And of course, being the analytical type that I am, I have spent time reflecting on just what happened to allow me to shoot the lowest score I’ve carded in over 40 years. I believe I have come to understand what caused the “magic” and want to share that with you this week. Maybe these tips can help some of you to a career round soon.

  1. One of my favorite movie lines comes from Mel Gibson in The Patriot, when he tells his young sons “aim small, miss small.” Because I had a guest who hadn’t played this course before, I was giving him very specific target lines off the tee. Instead of “the left side of the fairway,” I was pointing out “those two trees that make a ‘y,’” “that child’s playset in the back yard straight away.” And that made me focus on smaller targets, too. Sometimes, we can forget those things we know. Aim small, miss small.
  2. A new flatstick. Well, new to me anyway. I had not been putting very well, so I went to the bullpen and drew out one of my personal favorite putter designs. It’s a little Bullseye-inspired brass blade with some technology weighting; I designed it in the early 1990s for Ben Hogan, who marketed it as the Sure-In 1. The point is, sometimes a fresh look gives your putting new life.
  3. Stay in the moment. With every shot, I found myself more focused because of the guidance I was giving my friend, and that allowed me to stay more focused on each shot’s execution. I don’t recall any shot where my mind wandered.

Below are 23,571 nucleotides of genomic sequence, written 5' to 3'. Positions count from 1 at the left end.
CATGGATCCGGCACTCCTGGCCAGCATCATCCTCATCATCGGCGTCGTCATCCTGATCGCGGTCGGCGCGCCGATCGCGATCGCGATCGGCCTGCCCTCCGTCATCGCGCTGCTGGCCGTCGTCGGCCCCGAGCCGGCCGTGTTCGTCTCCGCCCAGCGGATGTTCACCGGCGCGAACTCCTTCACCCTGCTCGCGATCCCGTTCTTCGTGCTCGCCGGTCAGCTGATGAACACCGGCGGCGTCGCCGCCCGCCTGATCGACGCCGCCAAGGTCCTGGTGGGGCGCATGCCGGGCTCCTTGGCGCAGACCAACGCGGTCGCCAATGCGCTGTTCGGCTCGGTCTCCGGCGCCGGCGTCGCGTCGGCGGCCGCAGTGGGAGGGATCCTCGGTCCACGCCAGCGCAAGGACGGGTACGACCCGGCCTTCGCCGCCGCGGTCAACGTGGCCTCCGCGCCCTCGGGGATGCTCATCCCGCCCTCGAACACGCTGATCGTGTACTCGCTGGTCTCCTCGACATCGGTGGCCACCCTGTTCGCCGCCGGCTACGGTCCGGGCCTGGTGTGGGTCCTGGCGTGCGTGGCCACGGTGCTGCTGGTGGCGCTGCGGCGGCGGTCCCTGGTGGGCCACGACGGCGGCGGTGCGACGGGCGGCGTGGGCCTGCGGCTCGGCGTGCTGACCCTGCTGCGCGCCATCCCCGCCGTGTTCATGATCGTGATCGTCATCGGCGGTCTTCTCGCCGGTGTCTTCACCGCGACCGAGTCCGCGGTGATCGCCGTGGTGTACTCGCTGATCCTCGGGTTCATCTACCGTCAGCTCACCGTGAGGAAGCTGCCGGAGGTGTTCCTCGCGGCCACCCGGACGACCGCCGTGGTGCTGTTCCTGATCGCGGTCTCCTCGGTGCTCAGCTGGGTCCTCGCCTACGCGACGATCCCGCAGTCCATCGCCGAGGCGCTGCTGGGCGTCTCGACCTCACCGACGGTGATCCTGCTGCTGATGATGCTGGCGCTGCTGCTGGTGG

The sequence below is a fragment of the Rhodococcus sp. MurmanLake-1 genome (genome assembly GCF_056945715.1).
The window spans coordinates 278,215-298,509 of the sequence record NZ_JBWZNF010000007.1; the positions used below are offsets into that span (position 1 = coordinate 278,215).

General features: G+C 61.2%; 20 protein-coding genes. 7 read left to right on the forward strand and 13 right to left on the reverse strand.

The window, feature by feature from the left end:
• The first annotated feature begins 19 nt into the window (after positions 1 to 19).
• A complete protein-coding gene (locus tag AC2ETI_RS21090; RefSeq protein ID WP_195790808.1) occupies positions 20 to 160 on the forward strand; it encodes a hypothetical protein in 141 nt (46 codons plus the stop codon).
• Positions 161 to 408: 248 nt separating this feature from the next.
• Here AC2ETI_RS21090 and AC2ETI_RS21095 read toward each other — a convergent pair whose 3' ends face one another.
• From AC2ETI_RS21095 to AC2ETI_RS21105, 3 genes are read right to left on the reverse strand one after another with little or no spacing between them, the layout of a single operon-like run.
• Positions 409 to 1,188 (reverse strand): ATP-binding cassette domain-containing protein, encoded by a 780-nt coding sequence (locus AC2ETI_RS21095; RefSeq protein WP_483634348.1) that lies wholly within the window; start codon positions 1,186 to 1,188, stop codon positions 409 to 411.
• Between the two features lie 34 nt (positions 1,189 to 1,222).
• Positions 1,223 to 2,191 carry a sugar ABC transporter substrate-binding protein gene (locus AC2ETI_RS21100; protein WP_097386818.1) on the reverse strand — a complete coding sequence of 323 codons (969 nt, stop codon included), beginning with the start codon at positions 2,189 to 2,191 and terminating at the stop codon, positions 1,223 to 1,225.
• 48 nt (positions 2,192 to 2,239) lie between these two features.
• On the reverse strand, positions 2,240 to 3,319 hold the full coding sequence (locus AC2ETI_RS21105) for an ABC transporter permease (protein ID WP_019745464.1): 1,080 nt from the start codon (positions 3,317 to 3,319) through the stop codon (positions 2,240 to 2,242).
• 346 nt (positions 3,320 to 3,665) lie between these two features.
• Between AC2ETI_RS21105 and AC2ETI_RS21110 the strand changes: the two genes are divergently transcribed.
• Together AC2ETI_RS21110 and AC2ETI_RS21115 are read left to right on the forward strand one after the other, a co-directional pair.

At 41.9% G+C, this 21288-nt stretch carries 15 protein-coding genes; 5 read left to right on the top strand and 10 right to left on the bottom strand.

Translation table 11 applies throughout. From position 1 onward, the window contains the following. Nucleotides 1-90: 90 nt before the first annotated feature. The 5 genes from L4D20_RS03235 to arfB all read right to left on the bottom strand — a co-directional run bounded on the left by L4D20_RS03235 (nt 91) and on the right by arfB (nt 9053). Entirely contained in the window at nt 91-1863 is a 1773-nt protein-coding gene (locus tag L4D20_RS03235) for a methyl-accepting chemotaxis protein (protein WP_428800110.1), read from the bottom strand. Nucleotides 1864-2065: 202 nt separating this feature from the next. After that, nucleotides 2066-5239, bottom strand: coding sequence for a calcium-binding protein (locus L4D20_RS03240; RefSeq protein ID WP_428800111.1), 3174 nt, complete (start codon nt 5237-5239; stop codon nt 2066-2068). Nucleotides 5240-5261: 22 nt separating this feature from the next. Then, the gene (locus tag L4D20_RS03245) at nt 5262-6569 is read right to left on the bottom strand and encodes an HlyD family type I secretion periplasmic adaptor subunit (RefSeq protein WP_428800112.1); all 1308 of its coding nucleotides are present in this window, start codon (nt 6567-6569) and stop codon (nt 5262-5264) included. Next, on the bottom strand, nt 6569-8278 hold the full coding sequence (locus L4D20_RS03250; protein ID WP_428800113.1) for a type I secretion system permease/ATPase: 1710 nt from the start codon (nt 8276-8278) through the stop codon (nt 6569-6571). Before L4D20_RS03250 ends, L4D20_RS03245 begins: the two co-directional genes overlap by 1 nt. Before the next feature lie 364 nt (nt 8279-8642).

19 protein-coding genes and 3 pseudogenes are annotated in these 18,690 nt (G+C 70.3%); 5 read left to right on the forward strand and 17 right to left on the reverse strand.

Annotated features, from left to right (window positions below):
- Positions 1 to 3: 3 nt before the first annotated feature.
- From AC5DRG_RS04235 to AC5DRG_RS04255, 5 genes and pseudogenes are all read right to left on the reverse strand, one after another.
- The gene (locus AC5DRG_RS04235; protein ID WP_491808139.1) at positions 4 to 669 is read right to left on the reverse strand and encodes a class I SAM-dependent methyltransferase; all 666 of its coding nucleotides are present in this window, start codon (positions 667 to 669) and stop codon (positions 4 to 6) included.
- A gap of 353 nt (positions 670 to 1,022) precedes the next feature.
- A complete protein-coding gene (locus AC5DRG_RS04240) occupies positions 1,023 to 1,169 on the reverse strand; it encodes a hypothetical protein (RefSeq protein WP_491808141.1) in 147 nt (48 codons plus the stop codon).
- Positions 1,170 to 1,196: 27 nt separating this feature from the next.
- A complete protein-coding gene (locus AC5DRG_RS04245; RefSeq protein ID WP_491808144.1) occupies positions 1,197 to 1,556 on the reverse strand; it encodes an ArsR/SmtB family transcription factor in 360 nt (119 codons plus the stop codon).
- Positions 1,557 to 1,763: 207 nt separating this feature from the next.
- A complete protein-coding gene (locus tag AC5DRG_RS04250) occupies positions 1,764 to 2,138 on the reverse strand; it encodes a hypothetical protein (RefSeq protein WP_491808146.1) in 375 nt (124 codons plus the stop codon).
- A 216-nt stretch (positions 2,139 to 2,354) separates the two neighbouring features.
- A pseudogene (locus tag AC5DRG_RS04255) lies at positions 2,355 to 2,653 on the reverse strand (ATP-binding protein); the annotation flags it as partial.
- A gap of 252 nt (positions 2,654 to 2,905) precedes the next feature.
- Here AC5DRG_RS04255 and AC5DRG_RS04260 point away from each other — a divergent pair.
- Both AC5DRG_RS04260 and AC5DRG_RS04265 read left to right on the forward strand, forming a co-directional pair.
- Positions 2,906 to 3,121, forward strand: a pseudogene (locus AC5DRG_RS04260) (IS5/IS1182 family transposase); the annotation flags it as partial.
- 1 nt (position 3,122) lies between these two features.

4. “See it. Feel it. Trust it.” Another line from a great golf book and movie, Golf’s Sacred Journey – Seven Days in Utopia. Robert Duvall’s Johnny character extolls our hero to do just that with every shot. And that’s what I was doing. Seeing the shot, feeling that I’ve hit it many times before, and trusting that I could do it again.

Thank you all for indulging me in telling my story of shooting my age. I’m sure this isn’t my “new normal,” but it was certainly lightning in a bottle for an afternoon. And as we all should from every good shot or good hole, or good round, I’m going to carry that feeling with me the best I can for as long as I can.

Your Reaction?
  • 84
  • LEGIT8
  • WOW6
  • LOL0
  • IDHT0
  • FLOP1
  • OB0
  • SHANK5

Continue Reading

Golf's Perfect Imperfections

Golf’s Perfect Imperfections: A new way to line up your driver for center ball contact

Published

on

Fine-tune your driver and tighten up your impact and your dispersion with these awesome references.

 

Your Reaction?
  • 0
  • LEGIT0
  • WOW0
  • LOL1
  • IDHT0
  • FLOP0
  • OB1
  • SHANK1

Continue Reading

WITB

Facebook

Trending